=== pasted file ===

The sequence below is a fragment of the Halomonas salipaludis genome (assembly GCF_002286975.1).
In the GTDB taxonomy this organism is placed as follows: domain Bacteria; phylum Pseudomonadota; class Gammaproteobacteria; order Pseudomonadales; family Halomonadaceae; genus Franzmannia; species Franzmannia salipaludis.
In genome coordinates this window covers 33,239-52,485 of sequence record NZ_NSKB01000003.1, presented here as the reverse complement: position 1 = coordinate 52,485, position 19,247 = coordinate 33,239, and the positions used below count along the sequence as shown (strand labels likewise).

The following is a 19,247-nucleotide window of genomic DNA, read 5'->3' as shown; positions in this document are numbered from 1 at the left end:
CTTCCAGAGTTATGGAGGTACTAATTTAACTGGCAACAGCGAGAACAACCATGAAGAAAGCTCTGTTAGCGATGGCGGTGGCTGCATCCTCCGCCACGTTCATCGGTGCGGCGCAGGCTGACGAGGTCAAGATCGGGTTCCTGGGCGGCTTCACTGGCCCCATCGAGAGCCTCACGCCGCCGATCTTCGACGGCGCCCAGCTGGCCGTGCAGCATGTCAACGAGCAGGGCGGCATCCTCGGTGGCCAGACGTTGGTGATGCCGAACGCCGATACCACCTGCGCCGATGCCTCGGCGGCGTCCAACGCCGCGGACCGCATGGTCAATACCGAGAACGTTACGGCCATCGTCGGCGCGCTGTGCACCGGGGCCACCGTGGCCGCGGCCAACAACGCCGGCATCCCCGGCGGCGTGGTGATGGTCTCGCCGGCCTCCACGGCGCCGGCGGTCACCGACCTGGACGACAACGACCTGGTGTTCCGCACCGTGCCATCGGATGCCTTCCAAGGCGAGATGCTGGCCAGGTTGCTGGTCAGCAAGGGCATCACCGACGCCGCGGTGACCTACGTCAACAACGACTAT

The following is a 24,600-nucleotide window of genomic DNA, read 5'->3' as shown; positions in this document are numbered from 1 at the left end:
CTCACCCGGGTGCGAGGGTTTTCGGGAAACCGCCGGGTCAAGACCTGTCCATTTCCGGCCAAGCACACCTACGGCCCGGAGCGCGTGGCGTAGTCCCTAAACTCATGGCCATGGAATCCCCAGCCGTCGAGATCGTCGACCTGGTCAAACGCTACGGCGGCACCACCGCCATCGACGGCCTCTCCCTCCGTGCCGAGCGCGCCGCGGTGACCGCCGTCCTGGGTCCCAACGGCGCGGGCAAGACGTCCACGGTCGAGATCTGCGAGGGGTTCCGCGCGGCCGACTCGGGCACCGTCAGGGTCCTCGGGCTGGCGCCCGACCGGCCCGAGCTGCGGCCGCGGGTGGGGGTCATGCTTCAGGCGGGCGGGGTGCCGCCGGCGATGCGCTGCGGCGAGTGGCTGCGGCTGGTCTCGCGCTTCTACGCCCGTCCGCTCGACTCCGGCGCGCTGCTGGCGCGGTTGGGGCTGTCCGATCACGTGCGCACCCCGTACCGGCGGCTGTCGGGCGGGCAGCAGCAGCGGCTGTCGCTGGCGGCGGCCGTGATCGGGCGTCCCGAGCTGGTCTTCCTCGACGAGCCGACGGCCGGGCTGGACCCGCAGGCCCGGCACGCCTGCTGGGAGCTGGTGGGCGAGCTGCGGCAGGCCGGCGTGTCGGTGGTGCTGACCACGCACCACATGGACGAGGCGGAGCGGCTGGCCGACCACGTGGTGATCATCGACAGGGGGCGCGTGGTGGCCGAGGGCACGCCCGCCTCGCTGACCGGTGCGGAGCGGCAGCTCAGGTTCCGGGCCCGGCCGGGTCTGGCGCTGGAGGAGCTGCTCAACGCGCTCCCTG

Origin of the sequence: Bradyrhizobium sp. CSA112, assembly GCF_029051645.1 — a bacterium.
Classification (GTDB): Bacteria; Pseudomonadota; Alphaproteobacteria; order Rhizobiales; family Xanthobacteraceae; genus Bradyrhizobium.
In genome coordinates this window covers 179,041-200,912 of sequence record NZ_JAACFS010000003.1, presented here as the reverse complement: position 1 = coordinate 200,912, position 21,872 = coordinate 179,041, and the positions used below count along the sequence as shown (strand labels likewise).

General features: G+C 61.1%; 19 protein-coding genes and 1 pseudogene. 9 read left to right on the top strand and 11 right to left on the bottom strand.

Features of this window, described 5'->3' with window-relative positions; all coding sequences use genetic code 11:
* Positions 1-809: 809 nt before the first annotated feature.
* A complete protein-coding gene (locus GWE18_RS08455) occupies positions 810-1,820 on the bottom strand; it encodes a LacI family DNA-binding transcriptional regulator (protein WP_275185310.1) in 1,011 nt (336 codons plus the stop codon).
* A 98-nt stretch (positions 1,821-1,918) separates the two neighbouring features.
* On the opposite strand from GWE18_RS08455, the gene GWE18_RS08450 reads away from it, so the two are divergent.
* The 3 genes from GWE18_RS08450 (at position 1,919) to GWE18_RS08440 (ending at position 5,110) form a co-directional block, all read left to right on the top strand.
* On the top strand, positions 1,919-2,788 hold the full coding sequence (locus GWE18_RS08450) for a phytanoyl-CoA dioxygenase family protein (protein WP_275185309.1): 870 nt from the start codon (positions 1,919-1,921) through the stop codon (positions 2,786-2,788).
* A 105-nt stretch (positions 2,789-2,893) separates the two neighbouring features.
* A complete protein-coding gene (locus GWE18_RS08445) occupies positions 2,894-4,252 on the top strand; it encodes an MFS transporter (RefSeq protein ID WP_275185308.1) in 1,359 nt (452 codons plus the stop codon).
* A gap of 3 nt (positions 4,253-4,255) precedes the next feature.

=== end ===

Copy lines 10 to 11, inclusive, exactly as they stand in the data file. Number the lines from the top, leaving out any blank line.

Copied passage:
In genome coordinates this window covers 179,041-200,912 of sequence record NZ_JAACFS010000003.1, presented here as the reverse complement: position 1 = coordinate 200,912, position 21,872 = coordinate 179,041, and the positions used below count along the sequence as shown (strand labels likewise).

General features: G+C 61.1%; 19 protein-coding genes and 1 pseudogene. 9 read left to right on the top strand and 11 right to left on the bottom strand.